Monday, April 21, 2008

The Torch of Flaming

The world has seen a whirlpool of uncertainties engulfing it in recent times.

Oil prices have risen to a historical high, the Earth's land surface temperature for March has recorded a warmest mark, with the overall (land and ocean) surface tempreatures taking a second spot in the 129-year record book, and food prices rocketing to worrying peaks.
These are issues far from us, yet affecting our very thread of senses and lives, in every single moment passed.

In the midst of all these, humans have joined in the ranks of protesting or supporting the relay of the Olympic torch, which is passed from country to country, continent to continent.

It is suppose to be a celebrative event which unites humanity for the single goal of embracing each other for the pursuit of solidarity and unity, exchange and interaction, understanding and cooperating.However, as all worldly events are, there would be some inflitration of political, social or personal emotional elements, injected by either deliberate or unintentional acts. Complications will arise and sub-episodes will unfold; as the participants of these events come to be carried away, they can no longer see that they are no further from where they have begun - the primal objective and desire have totally been lost in the forested fanaticism and incited excitement.

China has always been in this unique, if not queer, position. From the time of Qing dynasty, the last empire before the formation of the people's government, the world had seized its timely chance in correcting and educating this fragmented country. It is a stance adopted almost with the shadowy hint of a strict parent peering down and lecturing a misbehaved child.

To certain extent, China has discarded what were originally placed on her shoulders - the responsibilities of securing peace and prosperity for her common people. In between every page of China's history, countless innocent lives were lost in the abyssal tides of political instability, social upheaveals and judicial downfalls. Those were the times when bodies were trampled on and lives disposed off, in the most easy and unimaginable way. It was, in a word partially, if not fully, responsible for what had befallen on it in the later half of the dynasty - the invasion of foreign powers in the name of liberation from its own domestic unrests.

While times have progressed and tides have ebbed, memories are evidently imprinted in one's mind and impressions branded in one's heart. What China was once is still largely remembered as unchanged to many. The sins and wrongdoings of the past are brought forward onto today's soil, and before they take root and sprout, poisoning the land and polluting the air and water, the inherent sense of justice brewing in the lives of many springs up to respond to the call of fighting the evil. It is with such audacious fervency that the torch of Olympic has come to scorch the sentiments of the protesters - China is simply unqualified to host a internationally human-centred event when the human-rights records have reflected otherwise.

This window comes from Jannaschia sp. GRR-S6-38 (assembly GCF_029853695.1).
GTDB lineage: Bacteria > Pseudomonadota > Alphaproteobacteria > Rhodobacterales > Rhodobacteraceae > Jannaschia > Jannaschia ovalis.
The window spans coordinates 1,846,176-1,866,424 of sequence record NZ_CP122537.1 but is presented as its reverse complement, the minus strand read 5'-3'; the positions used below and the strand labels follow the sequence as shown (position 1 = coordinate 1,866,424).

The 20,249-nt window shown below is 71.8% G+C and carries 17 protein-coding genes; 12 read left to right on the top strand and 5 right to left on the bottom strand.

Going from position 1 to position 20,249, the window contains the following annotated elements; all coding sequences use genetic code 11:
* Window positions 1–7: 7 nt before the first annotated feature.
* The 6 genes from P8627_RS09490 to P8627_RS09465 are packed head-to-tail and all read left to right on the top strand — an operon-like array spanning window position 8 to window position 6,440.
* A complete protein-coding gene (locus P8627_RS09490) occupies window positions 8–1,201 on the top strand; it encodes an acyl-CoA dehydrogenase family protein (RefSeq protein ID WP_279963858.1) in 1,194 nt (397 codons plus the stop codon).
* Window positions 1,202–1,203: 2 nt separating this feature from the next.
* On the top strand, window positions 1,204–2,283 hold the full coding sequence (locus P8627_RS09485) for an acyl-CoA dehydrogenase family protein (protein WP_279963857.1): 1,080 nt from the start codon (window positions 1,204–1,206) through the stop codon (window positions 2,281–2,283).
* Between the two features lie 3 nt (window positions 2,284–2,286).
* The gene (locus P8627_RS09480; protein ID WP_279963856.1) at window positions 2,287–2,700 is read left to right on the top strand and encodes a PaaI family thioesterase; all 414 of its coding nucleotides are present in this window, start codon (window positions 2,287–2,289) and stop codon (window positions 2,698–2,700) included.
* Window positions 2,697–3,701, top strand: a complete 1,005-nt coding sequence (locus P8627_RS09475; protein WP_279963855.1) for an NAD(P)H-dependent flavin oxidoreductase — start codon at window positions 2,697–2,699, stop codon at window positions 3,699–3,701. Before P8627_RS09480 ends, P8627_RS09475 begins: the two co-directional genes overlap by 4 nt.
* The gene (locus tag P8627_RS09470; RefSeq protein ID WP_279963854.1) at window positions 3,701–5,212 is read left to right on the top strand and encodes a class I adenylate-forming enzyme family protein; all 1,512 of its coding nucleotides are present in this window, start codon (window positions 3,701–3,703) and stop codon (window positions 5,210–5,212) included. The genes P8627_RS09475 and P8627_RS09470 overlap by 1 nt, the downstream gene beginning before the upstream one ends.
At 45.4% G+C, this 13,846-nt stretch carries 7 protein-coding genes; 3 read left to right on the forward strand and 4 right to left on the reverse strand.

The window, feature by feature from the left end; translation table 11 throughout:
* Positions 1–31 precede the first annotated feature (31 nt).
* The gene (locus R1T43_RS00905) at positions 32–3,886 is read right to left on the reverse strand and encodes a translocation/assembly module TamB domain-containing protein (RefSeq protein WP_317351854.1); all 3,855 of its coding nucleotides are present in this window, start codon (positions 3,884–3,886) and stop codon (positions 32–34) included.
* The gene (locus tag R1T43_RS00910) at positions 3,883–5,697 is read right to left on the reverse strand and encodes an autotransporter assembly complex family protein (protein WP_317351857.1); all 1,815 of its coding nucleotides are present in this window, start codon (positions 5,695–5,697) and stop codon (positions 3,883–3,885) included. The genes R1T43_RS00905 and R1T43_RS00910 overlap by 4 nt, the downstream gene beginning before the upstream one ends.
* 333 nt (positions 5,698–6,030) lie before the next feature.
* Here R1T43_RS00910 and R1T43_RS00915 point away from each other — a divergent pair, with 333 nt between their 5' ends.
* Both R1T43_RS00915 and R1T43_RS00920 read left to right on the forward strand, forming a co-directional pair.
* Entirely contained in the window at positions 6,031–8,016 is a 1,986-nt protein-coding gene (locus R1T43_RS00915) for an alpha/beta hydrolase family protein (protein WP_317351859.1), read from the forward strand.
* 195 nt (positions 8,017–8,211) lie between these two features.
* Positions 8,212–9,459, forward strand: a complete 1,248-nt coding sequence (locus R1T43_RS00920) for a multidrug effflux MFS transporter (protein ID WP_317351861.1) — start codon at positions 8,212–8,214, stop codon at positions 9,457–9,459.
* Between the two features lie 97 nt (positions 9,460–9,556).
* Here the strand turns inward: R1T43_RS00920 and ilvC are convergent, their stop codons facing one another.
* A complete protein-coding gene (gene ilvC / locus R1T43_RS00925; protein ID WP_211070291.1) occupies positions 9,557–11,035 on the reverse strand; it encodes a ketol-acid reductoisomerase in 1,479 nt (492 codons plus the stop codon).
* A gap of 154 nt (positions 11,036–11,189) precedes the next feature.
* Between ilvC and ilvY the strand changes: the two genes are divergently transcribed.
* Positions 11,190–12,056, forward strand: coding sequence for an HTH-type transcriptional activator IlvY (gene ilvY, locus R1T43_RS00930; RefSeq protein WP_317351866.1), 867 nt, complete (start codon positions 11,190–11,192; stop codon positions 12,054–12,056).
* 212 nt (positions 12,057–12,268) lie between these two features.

In the wake of the torch relay, the call for freeing Tibet has never been louder. Flamed by the Western media, the fires of anger and violence rose to a higher height. Where the torch is symbolically regarded as flame of hope and signified as the fire of passion, and the torchbearers as representatives of human solidarity, crossing borders and transcending barriers, the media have seized the opportunity in relaying a wholly different message altogether. What is supposed to be an entirely sporting event has seen political and social interests infiltrating it. The struggles of the torchbearers in passing on the torch undisturbed and unhindered are consequently and significantly shadowed by the fights between the supporters and protesters of the event.

On a hindsight, and true to reality, both parties have mistaken their abilities in shaping the world: torch-relaying can never truly establish barrier-transcendental understanding; likewise, media-flaming can neither come close to altering the political terrain of a country. In a single moment of fixated scene, these two groups of excited and agitated humans can be seen representing two totally different ideologies but sharing one single torch of passionate yet misled belief.

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